On April 26, 1986, the Chornobyl nuclear disaster occurred in Pripyat, Ukraine. This was the worst nuclear power plant catastrophe in history resulting in tremendous casualties and long term contamination effects that are still reverberating to this day.
In “Chornobyl: Impact & Beyond,” nine artists have created works with a range of subject matter related to Chornobyl before, during and after the incident, as well as its wider impact physically and conceptually. Artists Ricardo Manuel Díaz, Yhelena Hall, Karolina Kowalczyk, Dominic Sansone, Anaïs Tondeur, Jave Yoshimoto, Eden Unluata, Tara Zanzig and Igor Zaytsev hail from many different backgrounds and from all over the world, including Chicago, France and Ukraine. “Chornobyl: Impact & Beyond” will feature works of all media, including paintings and drawings, collage works, street art, living plant life, and an immersive installation performance.
The human toll of the disaster is addressed in Díaz’s metaphorical painting about emptiness and evacuation, Sansone’s multi-headed sculpture referencing the lives lost, and Zanzig’s painting and street art series that depicts the long term effects on those exposed to radiation. Chornobyl’s natural environment is explored in Hall’s sculptural plant installation on the absorption of the manmade by nature, Kowalczyk’s layered work on paper about the impact of radioactivity on flora and fauna, and Tondeur’s photograms that document the invisible scars left upon that which grows in irradiated soil. Zaytsev’s and Yashimoto’s pieces consider the power of creative and destructive forces. Throughout the exhibition, Unluata will be activating a site-specific installation with a Turkish tea ceremony performance addressing the radioactive impact on the tea grown and consumed in nearby Turkey.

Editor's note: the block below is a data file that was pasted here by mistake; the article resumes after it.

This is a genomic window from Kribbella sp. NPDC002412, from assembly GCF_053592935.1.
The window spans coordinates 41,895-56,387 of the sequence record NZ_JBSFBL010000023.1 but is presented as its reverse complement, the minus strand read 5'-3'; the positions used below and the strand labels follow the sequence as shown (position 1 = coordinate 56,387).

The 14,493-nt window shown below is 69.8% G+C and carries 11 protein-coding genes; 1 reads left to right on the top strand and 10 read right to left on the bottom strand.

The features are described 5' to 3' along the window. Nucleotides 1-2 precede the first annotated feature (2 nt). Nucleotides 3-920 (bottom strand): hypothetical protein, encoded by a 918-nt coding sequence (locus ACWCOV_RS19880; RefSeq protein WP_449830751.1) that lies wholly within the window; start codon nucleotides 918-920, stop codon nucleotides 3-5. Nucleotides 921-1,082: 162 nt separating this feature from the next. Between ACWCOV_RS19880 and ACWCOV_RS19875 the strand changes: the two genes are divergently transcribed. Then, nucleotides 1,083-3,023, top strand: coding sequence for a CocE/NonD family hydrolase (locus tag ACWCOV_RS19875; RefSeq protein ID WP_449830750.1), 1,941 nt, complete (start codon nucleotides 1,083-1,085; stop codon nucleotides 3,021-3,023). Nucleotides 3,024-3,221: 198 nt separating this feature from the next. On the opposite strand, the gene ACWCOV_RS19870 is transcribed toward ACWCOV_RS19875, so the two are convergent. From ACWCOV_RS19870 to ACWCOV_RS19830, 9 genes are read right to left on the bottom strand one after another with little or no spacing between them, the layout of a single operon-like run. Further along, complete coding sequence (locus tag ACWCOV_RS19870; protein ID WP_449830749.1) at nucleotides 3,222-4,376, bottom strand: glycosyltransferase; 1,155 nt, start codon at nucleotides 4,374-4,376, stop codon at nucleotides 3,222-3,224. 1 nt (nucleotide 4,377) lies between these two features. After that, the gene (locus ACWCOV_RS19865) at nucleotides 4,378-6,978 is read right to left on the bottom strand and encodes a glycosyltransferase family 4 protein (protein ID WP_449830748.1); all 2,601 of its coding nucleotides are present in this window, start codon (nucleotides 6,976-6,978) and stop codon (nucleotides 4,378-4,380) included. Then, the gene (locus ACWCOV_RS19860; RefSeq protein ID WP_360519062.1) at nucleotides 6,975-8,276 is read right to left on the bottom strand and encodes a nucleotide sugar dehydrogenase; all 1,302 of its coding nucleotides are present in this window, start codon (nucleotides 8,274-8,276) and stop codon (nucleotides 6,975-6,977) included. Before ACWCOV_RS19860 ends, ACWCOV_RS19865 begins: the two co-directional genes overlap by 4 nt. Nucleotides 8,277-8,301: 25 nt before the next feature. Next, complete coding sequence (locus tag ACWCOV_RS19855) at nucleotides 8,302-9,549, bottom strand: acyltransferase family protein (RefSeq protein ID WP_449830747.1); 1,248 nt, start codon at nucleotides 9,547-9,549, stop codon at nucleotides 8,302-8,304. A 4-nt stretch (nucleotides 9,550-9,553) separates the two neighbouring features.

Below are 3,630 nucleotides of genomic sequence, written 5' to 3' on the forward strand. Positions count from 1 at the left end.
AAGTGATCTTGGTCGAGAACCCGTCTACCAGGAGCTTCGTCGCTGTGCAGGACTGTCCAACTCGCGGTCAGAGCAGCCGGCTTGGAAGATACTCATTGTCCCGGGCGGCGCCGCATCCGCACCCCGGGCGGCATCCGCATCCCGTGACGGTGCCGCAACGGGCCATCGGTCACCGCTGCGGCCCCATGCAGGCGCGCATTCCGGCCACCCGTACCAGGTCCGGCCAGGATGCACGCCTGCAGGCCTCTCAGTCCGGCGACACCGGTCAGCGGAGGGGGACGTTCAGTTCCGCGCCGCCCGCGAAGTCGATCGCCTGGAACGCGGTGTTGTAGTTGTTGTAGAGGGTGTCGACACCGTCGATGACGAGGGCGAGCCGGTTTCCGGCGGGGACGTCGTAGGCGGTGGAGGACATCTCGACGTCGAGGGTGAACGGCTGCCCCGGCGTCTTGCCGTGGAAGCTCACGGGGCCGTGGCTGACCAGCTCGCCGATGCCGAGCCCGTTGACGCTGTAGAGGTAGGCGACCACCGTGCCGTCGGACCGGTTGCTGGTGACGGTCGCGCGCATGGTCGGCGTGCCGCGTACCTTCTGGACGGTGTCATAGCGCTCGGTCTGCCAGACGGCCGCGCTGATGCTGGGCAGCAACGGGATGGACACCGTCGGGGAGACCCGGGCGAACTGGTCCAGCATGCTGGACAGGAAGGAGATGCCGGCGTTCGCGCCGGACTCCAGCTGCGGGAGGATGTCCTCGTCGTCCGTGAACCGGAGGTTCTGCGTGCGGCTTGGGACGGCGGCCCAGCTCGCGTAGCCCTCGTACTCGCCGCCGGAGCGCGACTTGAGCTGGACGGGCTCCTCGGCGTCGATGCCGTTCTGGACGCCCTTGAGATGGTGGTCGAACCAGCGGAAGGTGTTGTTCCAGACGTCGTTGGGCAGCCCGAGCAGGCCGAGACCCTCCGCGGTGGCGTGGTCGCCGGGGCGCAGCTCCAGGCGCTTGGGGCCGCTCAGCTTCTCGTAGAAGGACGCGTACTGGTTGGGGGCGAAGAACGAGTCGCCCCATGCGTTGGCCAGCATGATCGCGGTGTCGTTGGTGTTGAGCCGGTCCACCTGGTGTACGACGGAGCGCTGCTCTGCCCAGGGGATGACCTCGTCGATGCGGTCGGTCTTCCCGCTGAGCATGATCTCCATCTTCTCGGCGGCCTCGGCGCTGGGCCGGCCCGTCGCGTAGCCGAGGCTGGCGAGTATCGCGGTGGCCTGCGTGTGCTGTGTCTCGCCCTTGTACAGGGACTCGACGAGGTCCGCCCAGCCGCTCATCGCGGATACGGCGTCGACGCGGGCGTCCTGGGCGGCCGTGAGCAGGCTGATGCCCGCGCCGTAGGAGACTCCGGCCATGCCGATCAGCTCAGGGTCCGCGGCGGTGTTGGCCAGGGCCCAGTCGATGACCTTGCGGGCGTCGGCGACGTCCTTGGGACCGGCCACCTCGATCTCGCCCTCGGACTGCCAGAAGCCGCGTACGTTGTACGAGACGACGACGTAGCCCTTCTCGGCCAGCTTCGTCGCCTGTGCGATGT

Credit: Exhibition overview from museum website